I often find myself needing to change things on canvas or wanting to trace a design onto canvas to make an original project. If you have been stitching for awhile, you probably have wanted to do this too. Even if all you need to do is trace a giant cookie cutter to fill with a stitch or mark a square for a charted design, you’ll find yourself wondering what pen to use.
Thinking about a pencil? Use a #2 and the lead rubs off making your thread dirty.
Use a non-permanent marker and it bleeds all over your threads when you block.
Testing your markers would be a great idea, but that takes time.
Wouldn’t it be nice if you had a bunch of advice from stitchers about marking pens.
I’ve written an extensive post about pens available here. Kreinik’s blog has a great post about pens that includes many comments from other stitchers. Read it here.
About Janet M Perry
Janet Perry is the Internet's leading authority on needlepoint. She designs, teaches and writes, getting raves from her fans for her innovative techniques, extensive knowledge and generous teaching style. A leading writer of stitch guides, she blogs here and lives on an island in the northeast corner of the SF Bay with her family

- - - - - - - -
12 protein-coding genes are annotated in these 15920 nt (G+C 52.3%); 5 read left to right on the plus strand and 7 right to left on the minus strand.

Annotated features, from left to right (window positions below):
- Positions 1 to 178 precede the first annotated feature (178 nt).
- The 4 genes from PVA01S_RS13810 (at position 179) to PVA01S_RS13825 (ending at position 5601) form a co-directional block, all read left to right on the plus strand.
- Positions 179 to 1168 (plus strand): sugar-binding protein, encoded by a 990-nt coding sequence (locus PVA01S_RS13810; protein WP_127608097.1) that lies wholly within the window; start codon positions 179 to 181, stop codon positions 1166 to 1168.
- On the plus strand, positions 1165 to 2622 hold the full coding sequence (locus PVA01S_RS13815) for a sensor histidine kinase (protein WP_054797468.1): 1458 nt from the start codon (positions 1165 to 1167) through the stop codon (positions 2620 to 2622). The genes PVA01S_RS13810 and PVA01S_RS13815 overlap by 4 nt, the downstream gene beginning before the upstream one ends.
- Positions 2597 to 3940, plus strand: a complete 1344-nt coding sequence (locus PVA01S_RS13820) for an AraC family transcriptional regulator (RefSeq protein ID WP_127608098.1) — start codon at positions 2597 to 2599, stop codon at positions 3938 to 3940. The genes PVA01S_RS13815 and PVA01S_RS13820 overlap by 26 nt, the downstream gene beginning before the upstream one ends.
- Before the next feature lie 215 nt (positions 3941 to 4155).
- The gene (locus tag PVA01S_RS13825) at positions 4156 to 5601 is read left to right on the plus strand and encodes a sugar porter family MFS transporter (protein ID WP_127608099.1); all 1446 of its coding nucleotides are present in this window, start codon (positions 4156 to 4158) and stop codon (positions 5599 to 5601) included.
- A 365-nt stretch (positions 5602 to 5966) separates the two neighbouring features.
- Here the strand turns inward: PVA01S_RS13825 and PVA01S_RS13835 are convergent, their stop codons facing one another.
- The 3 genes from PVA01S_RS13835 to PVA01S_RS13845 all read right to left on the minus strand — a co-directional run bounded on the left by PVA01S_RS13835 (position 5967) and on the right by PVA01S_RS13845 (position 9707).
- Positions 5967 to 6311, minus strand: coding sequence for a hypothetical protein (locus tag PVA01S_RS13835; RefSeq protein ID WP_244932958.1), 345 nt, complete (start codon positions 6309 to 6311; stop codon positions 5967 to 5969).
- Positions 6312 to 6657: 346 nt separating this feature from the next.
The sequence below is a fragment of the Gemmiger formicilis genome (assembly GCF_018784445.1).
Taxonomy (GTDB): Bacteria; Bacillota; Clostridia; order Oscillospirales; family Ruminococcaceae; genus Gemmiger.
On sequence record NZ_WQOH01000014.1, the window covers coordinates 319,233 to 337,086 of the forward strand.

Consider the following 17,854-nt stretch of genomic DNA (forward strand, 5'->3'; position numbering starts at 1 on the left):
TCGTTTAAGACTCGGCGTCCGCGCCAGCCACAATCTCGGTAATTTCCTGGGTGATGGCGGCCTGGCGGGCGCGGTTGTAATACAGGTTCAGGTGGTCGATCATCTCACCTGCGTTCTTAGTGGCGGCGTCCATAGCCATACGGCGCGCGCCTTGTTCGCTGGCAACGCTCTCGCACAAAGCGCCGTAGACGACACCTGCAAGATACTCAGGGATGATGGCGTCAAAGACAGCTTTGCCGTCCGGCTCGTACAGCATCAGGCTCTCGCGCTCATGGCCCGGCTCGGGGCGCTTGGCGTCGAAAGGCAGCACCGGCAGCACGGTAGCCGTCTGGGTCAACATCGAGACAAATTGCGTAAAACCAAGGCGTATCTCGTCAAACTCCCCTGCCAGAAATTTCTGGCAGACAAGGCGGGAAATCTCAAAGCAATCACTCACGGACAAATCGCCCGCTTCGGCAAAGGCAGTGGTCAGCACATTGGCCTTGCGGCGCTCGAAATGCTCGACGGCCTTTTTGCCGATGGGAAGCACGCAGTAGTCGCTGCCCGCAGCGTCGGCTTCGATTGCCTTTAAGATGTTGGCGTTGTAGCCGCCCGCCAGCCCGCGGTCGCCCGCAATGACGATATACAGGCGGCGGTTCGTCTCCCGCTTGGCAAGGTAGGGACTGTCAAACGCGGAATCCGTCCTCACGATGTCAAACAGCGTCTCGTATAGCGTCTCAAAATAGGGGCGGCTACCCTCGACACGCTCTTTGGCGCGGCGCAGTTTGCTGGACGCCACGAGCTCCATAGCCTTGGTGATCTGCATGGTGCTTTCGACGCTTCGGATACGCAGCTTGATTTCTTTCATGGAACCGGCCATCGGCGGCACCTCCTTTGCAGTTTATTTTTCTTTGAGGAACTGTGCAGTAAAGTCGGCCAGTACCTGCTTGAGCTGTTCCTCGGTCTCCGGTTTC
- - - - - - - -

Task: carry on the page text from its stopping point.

Roger Rhodes says
I was told several years ago about IDenta pens to use on needlepoint canvas. I purchase a pak of 8 colors on amazon. They have two points, a fine point on one end and a medium point on the other. I use delta brand acrylic paints from joanns for paintingr.r
I have an oil based paint Sharpie marker. Can I I use that to make adjustments to my needlepoint design?
Janet M Perry says
I would be cautious about doing this & test first. That’s for a couple of reasons:
1. Oil-based markers & paints can take a long time to dry, so leave them a couple of days or more to dry completely before stitching.
2 I have had inconsistent results with Sharpies. Some pens and colors are colorfast some aren’t, so I always test first.